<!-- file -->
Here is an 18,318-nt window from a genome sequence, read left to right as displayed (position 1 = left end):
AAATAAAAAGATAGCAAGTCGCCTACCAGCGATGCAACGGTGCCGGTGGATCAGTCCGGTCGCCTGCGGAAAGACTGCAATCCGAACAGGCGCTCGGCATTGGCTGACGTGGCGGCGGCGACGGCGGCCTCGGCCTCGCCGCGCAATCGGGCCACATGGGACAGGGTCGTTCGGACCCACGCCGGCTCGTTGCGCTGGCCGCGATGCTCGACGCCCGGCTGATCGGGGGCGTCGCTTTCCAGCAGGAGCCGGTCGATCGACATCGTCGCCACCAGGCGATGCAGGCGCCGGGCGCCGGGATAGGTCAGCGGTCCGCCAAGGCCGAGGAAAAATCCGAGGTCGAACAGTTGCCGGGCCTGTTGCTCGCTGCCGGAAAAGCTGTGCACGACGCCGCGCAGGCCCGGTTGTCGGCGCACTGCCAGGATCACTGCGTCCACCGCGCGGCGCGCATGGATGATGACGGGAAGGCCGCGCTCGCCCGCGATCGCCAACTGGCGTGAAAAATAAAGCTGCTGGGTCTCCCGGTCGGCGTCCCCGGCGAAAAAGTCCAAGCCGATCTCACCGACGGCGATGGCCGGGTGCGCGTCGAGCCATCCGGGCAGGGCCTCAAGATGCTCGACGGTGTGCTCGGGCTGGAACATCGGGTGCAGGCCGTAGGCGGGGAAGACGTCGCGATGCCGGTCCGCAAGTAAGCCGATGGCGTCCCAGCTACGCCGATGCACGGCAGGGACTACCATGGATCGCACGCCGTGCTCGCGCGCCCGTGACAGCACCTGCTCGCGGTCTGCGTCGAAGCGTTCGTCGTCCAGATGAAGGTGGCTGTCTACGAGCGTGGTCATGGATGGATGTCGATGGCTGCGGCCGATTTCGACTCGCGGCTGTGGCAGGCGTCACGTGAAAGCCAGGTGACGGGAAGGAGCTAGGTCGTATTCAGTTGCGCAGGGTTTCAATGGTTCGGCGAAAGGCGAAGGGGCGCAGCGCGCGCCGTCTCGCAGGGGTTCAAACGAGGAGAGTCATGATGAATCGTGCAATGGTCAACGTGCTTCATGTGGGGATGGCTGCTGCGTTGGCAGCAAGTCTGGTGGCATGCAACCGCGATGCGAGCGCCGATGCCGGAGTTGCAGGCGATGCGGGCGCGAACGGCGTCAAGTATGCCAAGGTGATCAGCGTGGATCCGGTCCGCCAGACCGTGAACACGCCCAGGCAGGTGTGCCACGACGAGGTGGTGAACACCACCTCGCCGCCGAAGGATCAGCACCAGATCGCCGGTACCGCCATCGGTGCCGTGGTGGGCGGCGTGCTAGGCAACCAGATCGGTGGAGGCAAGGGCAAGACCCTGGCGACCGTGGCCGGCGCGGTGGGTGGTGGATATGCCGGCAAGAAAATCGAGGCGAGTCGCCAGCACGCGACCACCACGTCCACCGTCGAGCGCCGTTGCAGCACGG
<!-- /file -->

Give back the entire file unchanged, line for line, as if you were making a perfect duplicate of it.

Here is an 18,318-nt window from a genome sequence, read left to right as displayed (position 1 = left end):
AAATAAAAAGATAGCAAGTCGCCTACCAGCGATGCAACGGTGCCGGTGGATCAGTCCGGTCGCCTGCGGAAAGACTGCAATCCGAACAGGCGCTCGGCATTGGCTGACGTGGCGGCGGCGACGGCGGCCTCGGCCTCGCCGCGCAATCGGGCCACATGGGACAGGGTCGTTCGGACCCACGCCGGCTCGTTGCGCTGGCCGCGATGCTCGACGCCCGGCTGATCGGGGGCGTCGCTTTCCAGCAGGAGCCGGTCGATCGACATCGTCGCCACCAGGCGATGCAGGCGCCGGGCGCCGGGATAGGTCAGCGGTCCGCCAAGGCCGAGGAAAAATCCGAGGTCGAACAGTTGCCGGGCCTGTTGCTCGCTGCCGGAAAAGCTGTGCACGACGCCGCGCAGGCCCGGTTGTCGGCGCACTGCCAGGATCACTGCGTCCACCGCGCGGCGCGCATGGATGATGACGGGAAGGCCGCGCTCGCCCGCGATCGCCAACTGGCGTGAAAAATAAAGCTGCTGGGTCTCCCGGTCGGCGTCCCCGGCGAAAAAGTCCAAGCCGATCTCACCGACGGCGATGGCCGGGTGCGCGTCGAGCCATCCGGGCAGGGCCTCAAGATGCTCGACGGTGTGCTCGGGCTGGAACATCGGGTGCAGGCCGTAGGCGGGGAAGACGTCGCGATGCCGGTCCGCAAGTAAGCCGATGGCGTCCCAGCTACGCCGATGCACGGCAGGGACTACCATGGATCGCACGCCGTGCTCGCGCGCCCGTGACAGCACCTGCTCGCGGTCTGCGTCGAAGCGTTCGTCGTCCAGATGAAGGTGGCTGTCTACGAGCGTGGTCATGGATGGATGTCGATGGCTGCGGCCGATTTCGACTCGCGGCTGTGGCAGGCGTCACGTGAAAGCCAGGTGACGGGAAGGAGCTAGGTCGTATTCAGTTGCGCAGGGTTTCAATGGTTCGGCGAAAGGCGAAGGGGCGCAGCGCGCGCCGTCTCGCAGGGGTTCAAACGAGGAGAGTCATGATGAATCGTGCAATGGTCAACGTGCTTCATGTGGGGATGGCTGCTGCGTTGGCAGCAAGTCTGGTGGCATGCAACCGCGATGCGAGCGCCGATGCCGGAGTTGCAGGCGATGCGGGCGCGAACGGCGTCAAGTATGCCAAGGTGATCAGCGTGGATCCGGTCCGCCAGACCGTGAACACGCCCAGGCAGGTGTGCCACGACGAGGTGGTGAACACCACCTCGCCGCCGAAGGATCAGCACCAGATCGCCGGTACCGCCATCGGTGCCGTGGTGGGCGGCGTGCTAGGCAACCAGATCGGTGGAGGCAAGGGCAAGACCCTGGCGACCGTGGCCGGCGCGGTGGGTGGTGGATATGCCGGCAAGAAAATCGAGGCGAGTCGCCAGCACGCGACCACCACGTCCACCGTCGAGCGCCGTTGCAGCACGG